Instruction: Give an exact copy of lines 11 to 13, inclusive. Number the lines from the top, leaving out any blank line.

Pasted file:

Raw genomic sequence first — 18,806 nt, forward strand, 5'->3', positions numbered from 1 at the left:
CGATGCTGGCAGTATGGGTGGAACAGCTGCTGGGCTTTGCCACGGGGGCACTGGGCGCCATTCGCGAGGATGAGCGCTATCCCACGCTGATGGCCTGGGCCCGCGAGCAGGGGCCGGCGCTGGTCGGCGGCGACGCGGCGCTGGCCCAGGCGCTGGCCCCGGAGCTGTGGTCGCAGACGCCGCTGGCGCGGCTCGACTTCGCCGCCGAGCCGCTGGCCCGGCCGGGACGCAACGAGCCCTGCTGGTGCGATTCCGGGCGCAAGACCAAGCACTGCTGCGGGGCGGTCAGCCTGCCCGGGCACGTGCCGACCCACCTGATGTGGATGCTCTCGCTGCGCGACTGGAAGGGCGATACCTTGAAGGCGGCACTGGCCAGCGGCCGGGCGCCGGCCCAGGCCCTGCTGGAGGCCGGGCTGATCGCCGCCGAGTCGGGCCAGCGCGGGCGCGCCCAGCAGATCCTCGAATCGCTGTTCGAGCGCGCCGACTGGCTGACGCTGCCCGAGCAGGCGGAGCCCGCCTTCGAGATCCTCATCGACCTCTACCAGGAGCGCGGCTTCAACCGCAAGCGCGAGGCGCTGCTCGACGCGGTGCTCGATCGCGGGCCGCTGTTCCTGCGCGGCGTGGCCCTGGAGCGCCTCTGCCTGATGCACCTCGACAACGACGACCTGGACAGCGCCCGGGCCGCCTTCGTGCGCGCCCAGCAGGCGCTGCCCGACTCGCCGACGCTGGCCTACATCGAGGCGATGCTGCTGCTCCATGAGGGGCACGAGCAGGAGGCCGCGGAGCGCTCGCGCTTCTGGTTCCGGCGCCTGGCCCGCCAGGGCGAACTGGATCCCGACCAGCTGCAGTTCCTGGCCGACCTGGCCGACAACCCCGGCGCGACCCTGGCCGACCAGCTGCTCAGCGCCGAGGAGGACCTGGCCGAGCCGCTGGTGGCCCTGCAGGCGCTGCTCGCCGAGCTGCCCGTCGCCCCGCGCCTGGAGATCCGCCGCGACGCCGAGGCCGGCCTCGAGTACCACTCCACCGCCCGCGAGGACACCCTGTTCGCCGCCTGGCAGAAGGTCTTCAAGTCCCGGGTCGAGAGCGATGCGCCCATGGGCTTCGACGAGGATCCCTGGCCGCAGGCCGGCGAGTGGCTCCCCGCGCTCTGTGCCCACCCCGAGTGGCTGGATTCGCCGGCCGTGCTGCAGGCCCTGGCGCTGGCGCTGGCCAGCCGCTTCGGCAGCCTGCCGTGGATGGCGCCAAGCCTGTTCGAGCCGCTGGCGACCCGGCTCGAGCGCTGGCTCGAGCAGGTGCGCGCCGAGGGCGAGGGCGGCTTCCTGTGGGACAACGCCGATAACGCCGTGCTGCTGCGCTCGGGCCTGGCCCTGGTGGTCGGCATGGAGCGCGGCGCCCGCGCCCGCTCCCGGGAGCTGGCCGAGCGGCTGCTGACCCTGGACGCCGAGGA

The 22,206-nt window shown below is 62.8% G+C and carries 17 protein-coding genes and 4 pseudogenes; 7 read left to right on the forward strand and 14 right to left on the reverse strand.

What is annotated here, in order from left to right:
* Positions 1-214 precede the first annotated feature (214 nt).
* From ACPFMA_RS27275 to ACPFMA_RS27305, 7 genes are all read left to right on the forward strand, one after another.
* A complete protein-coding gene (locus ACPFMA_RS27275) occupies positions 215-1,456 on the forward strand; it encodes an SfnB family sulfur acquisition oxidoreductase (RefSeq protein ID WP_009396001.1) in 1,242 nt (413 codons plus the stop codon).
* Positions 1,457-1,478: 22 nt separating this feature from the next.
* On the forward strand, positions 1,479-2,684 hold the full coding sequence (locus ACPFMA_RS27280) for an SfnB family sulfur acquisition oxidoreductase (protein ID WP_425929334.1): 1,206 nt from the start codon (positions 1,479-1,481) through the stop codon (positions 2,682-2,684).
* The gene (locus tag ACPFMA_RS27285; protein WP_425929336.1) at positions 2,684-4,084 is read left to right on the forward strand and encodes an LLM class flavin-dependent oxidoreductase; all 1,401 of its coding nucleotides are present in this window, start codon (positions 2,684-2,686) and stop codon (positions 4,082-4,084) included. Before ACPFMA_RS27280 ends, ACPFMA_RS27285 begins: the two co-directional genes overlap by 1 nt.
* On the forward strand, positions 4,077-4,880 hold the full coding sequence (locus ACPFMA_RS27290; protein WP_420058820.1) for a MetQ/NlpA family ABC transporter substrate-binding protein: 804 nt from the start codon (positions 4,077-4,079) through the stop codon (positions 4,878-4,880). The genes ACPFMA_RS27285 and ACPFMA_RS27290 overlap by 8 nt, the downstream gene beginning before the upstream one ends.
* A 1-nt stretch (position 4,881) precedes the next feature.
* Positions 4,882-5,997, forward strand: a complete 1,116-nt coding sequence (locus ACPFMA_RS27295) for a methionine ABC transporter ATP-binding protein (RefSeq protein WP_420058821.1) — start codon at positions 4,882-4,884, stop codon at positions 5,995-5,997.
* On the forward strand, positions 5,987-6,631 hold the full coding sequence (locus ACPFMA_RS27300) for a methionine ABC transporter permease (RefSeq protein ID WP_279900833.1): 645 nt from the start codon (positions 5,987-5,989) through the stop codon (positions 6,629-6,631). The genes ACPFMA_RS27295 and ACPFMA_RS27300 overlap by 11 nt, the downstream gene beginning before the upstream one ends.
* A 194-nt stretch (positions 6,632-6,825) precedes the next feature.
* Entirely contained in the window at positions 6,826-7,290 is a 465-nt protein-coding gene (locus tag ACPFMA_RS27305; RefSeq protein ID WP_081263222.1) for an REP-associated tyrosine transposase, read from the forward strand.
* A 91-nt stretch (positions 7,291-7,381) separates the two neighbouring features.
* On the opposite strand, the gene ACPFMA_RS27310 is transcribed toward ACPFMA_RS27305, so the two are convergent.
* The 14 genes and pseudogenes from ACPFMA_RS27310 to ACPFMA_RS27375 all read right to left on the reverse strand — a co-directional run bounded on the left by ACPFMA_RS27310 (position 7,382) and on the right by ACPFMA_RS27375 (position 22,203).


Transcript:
* On the forward strand, positions 4,077-4,880 hold the full coding sequence (locus ACPFMA_RS27290; protein WP_420058820.1) for a MetQ/NlpA family ABC transporter substrate-binding protein: 804 nt from the start codon (positions 4,077-4,079) through the stop codon (positions 4,878-4,880). The genes ACPFMA_RS27285 and ACPFMA_RS27290 overlap by 8 nt, the downstream gene beginning before the upstream one ends.
* A 1-nt stretch (position 4,881) precedes the next feature.
* Positions 4,882-5,997, forward strand: a complete 1,116-nt coding sequence (locus ACPFMA_RS27295) for a methionine ABC transporter ATP-binding protein (RefSeq protein WP_420058821.1) — start codon at positions 4,882-4,884, stop codon at positions 5,995-5,997.